Two or more clinically occult or clinically detected and/or presence of any number of matted nodes.




No
No

Yes
* In-transit metastases occur more than 2 cm from the primary melanoma (both on the surface of the skin or below the surface of the skin) to the regional lymph nodes. Satellite metastases occur on or below the skin within 2 cm of the primary melanoma. Microsatellite metastases in the skin or in the deeper layer of the dermis near or deep within the skin of the primary melanoma is detected upon microscopic examination.
Metastasis (M)
M Category* Anatomic site LDH level
M0 No evidence of distant metastasis. Not applicable
M1
  M1a
      M1a(0)
      M1a(1)
  M1b
      M1b(0)
      M1b(1)
  M1c
      M1c(0)
      M1c(1)
  M1d
      M1d(0)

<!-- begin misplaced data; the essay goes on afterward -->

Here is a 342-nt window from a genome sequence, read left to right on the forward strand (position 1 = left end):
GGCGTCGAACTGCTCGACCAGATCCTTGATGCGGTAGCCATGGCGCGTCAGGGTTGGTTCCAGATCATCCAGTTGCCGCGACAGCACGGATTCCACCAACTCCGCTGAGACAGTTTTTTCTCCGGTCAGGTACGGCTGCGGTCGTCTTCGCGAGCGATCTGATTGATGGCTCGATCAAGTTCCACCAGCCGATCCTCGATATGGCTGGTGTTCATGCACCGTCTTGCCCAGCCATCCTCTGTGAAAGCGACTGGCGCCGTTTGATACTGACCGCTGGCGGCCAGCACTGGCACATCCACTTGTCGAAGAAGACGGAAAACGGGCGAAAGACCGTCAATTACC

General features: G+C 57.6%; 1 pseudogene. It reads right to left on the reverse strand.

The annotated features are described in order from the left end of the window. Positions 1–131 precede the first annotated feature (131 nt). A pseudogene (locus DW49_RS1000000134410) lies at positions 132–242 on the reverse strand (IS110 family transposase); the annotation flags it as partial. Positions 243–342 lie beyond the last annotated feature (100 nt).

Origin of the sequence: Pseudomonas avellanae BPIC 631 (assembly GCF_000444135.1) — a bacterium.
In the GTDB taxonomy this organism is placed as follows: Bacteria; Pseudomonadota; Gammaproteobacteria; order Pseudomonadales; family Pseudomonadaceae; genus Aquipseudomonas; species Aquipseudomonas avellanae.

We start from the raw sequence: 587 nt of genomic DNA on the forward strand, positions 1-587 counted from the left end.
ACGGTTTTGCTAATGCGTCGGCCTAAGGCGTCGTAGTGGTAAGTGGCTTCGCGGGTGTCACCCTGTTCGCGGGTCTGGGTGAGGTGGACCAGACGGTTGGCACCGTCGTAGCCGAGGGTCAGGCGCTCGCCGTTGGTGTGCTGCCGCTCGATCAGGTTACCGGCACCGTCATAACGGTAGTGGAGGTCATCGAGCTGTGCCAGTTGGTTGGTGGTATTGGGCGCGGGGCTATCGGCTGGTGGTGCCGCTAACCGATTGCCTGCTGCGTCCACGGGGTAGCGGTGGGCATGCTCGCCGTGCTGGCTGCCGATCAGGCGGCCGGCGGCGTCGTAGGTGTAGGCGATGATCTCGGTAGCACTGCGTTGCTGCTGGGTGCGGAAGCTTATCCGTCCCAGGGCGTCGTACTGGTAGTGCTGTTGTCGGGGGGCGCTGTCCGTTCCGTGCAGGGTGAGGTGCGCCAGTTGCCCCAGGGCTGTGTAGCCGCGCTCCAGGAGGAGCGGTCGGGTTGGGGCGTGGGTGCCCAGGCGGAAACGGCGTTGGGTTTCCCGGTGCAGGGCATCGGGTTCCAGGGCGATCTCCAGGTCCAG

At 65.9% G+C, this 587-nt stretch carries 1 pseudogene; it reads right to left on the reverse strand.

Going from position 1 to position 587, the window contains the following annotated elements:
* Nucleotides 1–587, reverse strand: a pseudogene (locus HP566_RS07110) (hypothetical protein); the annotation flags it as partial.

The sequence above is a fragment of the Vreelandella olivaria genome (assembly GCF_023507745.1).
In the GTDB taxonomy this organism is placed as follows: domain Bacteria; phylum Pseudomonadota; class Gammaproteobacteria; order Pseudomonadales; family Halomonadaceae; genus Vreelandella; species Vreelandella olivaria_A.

M1d(1)
Evidence of distant metastasis.
Distant metastasis to skin, soft tissue including muscle, and/or nonregional lymph node.

Distant metastasis to lung with or without M1a sites of disease.

Distant metastasis to non-CNS visceral sites with or without M1a or M1b sites of disease.

Distant metastasis to CNS with or without M1a, M1b, or M1c sites of disease.

See below
Not recorded or unspecified
Not elevated
Elevated
Not recorded or unspecified
Not elevated
Elevated
Not recorded or unspecified
Not elevated
Elevated
Not recorded or unspecified
Normal
Elevated
*Suffixes for M category: (0) LDH not elevated, (1) LDH elevated. No suffix is used if LDH is not recorded or is unspecified.

Table 2 - Stages of Melanoma of the Skin

Stage T N M
0 Tis N0 M0
IA T1a
T1b
N0
N0
M0
M0
IB T2a N0 M0
IIA T2b
T3a
N0
N0
M0
M0
IIB T3b
T4a
N0
N0
M0
M0
IIC T4b N0 M0
IIIA T1a/b-T2a N1a or N2a M0
IIIB T0
T1a/b-T2a
T2b/T3a
N1b, N1c
N1b/c or N2b
N1a-N2b
M0
M0
M0
IIIC T0
T1a-T3a
T2b/T4a
T4b
N2b, N2c, N3b or N3c
N2c or N3a/b/c
Any N ≥ N1
N1a-N2c
M0
M0
M0
M0
IIID Any T, Tis Any N M0
IV Any T, Tis Any N M1
Used with permission of the American Joint Committee on Cancer (AJCC), Chicago, Illinois. The original and primary source for this information is the AJCC Cancer Staging Manual, Eighth Edition (2017) published by Springer Science+Business Media.